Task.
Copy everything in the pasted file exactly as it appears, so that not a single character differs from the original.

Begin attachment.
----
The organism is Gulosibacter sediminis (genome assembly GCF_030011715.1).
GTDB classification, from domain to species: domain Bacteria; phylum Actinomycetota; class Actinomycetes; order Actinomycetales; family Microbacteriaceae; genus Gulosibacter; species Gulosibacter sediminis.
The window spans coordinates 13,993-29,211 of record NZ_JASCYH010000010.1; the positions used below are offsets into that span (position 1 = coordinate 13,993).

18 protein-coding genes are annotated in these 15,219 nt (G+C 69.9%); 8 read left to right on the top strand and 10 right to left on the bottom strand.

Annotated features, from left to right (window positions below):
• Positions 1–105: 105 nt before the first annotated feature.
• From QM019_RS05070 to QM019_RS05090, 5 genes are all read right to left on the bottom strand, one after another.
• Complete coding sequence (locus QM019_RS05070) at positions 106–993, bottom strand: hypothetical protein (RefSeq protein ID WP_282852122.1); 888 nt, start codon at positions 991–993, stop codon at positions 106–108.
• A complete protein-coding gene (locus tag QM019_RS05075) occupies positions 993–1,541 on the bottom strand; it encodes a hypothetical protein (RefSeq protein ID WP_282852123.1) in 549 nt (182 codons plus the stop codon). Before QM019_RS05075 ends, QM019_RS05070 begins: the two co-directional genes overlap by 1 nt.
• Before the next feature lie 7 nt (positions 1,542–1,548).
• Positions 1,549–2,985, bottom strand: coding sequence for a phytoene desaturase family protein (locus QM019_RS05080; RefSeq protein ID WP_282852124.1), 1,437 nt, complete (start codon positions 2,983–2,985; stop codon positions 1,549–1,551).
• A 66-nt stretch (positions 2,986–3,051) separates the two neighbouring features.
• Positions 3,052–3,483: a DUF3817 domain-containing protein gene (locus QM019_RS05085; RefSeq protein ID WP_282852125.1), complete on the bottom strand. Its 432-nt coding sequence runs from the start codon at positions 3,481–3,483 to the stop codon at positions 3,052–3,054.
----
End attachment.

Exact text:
The organism is Gulosibacter sediminis (genome assembly GCF_030011715.1).
GTDB classification, from domain to species: domain Bacteria; phylum Actinomycetota; class Actinomycetes; order Actinomycetales; family Microbacteriaceae; genus Gulosibacter; species Gulosibacter sediminis.
The window spans coordinates 13,993-29,211 of record NZ_JASCYH010000010.1; the positions used below are offsets into that span (position 1 = coordinate 13,993).

18 protein-coding genes are annotated in these 15,219 nt (G+C 69.9%); 8 read left to right on the top strand and 10 right to left on the bottom strand.

Annotated features, from left to right (window positions below):
• Positions 1–105: 105 nt before the first annotated feature.
• From QM019_RS05070 to QM019_RS05090, 5 genes are all read right to left on the bottom strand, one after another.
• Complete coding sequence (locus QM019_RS05070) at positions 106–993, bottom strand: hypothetical protein (RefSeq protein ID WP_282852122.1); 888 nt, start codon at positions 991–993, stop codon at positions 106–108.
• A complete protein-coding gene (locus tag QM019_RS05075) occupies positions 993–1,541 on the bottom strand; it encodes a hypothetical protein (RefSeq protein ID WP_282852123.1) in 549 nt (182 codons plus the stop codon). Before QM019_RS05075 ends, QM019_RS05070 begins: the two co-directional genes overlap by 1 nt.
• Before the next feature lie 7 nt (positions 1,542–1,548).
• Positions 1,549–2,985, bottom strand: coding sequence for a phytoene desaturase family protein (locus QM019_RS05080; RefSeq protein ID WP_282852124.1), 1,437 nt, complete (start codon positions 2,983–2,985; stop codon positions 1,549–1,551).
• A 66-nt stretch (positions 2,986–3,051) separates the two neighbouring features.
• Positions 3,052–3,483: a DUF3817 domain-containing protein gene (locus QM019_RS05085; RefSeq protein ID WP_282852125.1), complete on the bottom strand. Its 432-nt coding sequence runs from the start codon at positions 3,481–3,483 to the stop codon at positions 3,052–3,054.